One of China’s leading vaccine creators is working on a proposal to inoculate students going overseas with Covid-19 shots that have yet to be accepted by law, according to people who are familiar with the matter, as the country is breaking technical limits in the race for viable immunization.
China National Biotec Group Co., or CNBG, a subsidiary of state-owned Sinopharm Group Co., is in talks with the Chinese government about providing students overseas the chance to review their experimental vaccines, said the people who requested not to be named as not able to speak publicly. Several government departments are still working on the program, and no definitive decision has been reached, the people added.
The two shots being produced by CNBG—which are still in the final third step of testing—have been approved for emergency use in China and have already been provided to hundreds of thousands of people there, including medical personnel and staff of state-owned firms employed in high-risk countries.
Students would mark an unprecedented increase in the use of vaccines that have not undergone full clinical testing, although the Chinese regulator could determine that the community could be susceptible to emergency use.
“This will indeed stretch the license given for emergency use beyond their purpose,” said Nigel McMillan, director of the Infectious Diseases and Immunology Program at the Menzies Health Institute Queensland at Griffith University.
“While it is clear that it is really important for the families and students concerned, studying abroad is not an emergency – no life is at stake here.”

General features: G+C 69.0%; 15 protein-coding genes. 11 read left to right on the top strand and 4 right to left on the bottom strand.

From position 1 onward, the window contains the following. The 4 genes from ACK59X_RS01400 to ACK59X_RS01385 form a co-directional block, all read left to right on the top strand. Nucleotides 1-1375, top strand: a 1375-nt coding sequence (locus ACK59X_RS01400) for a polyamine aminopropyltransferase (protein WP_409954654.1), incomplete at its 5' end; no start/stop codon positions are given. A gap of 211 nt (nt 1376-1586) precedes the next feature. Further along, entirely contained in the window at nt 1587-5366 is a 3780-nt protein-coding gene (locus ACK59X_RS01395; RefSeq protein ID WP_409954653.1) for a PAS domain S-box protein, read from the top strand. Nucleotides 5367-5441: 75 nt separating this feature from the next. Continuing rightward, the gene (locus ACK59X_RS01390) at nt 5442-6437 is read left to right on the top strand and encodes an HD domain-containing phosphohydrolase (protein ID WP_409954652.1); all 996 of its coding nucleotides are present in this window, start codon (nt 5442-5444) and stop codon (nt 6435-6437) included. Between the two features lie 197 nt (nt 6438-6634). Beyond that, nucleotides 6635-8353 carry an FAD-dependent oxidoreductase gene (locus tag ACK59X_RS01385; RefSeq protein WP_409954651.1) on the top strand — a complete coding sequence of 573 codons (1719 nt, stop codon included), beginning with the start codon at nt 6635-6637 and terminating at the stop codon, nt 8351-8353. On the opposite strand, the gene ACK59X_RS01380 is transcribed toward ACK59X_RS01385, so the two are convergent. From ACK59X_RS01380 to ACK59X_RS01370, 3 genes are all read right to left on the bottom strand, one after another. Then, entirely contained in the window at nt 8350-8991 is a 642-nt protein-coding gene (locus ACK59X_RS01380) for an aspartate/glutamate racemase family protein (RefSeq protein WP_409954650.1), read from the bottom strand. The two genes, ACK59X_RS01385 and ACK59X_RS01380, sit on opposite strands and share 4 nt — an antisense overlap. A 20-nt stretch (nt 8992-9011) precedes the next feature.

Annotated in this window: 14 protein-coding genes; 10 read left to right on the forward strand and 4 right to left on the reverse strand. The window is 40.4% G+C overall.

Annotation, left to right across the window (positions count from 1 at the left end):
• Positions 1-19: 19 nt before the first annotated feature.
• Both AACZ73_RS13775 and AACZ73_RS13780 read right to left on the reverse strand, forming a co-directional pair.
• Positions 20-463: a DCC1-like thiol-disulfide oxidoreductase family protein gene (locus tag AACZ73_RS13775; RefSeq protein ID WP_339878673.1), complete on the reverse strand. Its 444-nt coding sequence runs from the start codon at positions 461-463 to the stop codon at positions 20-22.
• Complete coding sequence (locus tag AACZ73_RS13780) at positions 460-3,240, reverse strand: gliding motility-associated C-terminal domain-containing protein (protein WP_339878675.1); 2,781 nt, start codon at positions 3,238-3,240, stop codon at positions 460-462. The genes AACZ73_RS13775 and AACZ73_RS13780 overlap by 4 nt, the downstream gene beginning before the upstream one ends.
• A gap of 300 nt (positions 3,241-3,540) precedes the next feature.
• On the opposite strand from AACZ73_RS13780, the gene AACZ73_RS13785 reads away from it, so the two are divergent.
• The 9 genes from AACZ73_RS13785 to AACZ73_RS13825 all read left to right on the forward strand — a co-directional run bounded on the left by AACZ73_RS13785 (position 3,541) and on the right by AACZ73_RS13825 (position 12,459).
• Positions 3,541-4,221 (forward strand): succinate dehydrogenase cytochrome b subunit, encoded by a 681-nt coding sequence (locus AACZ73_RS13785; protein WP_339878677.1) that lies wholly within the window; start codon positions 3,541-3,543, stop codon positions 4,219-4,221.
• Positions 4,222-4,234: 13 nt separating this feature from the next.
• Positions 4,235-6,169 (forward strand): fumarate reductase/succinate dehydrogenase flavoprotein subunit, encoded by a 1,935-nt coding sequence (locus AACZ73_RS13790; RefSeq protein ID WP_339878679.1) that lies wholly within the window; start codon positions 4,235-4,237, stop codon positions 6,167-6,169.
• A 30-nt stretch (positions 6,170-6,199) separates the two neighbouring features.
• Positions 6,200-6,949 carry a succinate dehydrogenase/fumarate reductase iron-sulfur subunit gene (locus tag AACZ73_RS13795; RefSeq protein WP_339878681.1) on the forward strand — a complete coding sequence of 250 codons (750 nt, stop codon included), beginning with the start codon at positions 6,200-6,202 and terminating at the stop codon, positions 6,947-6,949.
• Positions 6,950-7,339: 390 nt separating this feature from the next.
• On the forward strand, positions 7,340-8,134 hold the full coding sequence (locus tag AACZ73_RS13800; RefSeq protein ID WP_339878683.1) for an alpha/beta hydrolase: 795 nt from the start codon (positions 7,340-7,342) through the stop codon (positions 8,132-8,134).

CNBG did not respond to numerous calls and text messages requesting responses, nor did China’s Ministry of Education respond to phone calls.
Students’ fears over leaving China, where the pathogen has almost been eradicated by aggressive control policies, sparked discussions in foreign countries where coronavirus tends to spread rapidly, the people said. Infections in the U.S. and Europe are recurring, although outbreaks in South America and India have no evidence of regulation.
CNBG tends to be seeking to gauge the general public’s interest in its vaccine candidates, through a page on its website that encourages people to register for a vaccination. They asked for personal information and what city they chose to get the injection. More than 154,000 people had enrolled in China as of Tuesday morning, and a note at the end of the registration form suggested that students going abroad could get the vaccinations free of charge. Later that day, the weblink appeared to stop working.
The registration exercise is for preparation purposes and no real vaccines have yet been administered to anybody who has signed up, the people added.